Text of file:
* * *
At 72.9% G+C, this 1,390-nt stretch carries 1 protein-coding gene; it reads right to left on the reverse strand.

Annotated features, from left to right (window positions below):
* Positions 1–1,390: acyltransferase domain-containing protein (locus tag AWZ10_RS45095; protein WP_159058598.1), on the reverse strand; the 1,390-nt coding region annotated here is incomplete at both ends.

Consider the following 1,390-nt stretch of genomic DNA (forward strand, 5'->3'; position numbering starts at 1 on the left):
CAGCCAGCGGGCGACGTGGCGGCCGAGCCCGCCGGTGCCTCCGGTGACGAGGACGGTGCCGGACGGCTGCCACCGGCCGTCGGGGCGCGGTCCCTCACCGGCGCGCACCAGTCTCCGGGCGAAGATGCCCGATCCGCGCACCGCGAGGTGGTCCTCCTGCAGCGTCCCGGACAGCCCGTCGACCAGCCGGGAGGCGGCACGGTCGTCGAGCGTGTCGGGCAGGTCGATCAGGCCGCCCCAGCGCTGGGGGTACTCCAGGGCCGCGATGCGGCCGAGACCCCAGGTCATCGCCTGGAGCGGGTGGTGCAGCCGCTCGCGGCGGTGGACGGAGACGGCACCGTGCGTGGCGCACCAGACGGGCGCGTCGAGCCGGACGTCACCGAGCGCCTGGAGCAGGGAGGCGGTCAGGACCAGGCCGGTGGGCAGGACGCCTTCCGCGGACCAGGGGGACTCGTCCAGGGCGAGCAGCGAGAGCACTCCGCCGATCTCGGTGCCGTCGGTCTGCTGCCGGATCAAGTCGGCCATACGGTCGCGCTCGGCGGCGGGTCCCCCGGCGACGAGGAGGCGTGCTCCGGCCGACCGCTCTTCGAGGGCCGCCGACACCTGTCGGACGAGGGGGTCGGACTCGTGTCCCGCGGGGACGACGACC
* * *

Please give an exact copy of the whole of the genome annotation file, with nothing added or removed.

At 72.9% G+C, this 1,390-nt stretch carries 1 protein-coding gene; it reads right to left on the reverse strand.

Annotated features, from left to right (window positions below):
* Positions 1–1,390: acyltransferase domain-containing protein (locus tag AWZ10_RS45095; protein WP_159058598.1), on the reverse strand; the 1,390-nt coding region annotated here is incomplete at both ends.

Consider the following 1,390-nt stretch of genomic DNA (forward strand, 5'->3'; position numbering starts at 1 on the left):
CAGCCAGCGGGCGACGTGGCGGCCGAGCCCGCCGGTGCCTCCGGTGACGAGGACGGTGCCGGACGGCTGCCACCGGCCGTCGGGGCGCGGTCCCTCACCGGCGCGCACCAGTCTCCGGGCGAAGATGCCCGATCCGCGCACCGCGAGGTGGTCCTCCTGCAGCGTCCCGGACAGCCCGTCGACCAGCCGGGAGGCGGCACGGTCGTCGAGCGTGTCGGGCAGGTCGATCAGGCCGCCCCAGCGCTGGGGGTACTCCAGGGCCGCGATGCGGCCGAGACCCCAGGTCATCGCCTGGAGCGGGTGGTGCAGCCGCTCGCGGCGGTGGACGGAGACGGCACCGTGCGTGGCGCACCAGACGGGCGCGTCGAGCCGGACGTCACCGAGCGCCTGGAGCAGGGAGGCGGTCAGGACCAGGCCGGTGGGCAGGACGCCTTCCGCGGACCAGGGGGACTCGTCCAGGGCGAGCAGCGAGAGCACTCCGCCGATCTCGGTGCCGTCGGTCTGCTGCCGGATCAAGTCGGCCATACGGTCGCGCTCGGCGGCGGGTCCCCCGGCGACGAGGAGGCGTGCTCCGGCCGACCGCTCTTCGAGGGCCGCCGACACCTGTCGGACGAGGGGGTCGGACTCGTGTCCCGCGGGGACGACGACC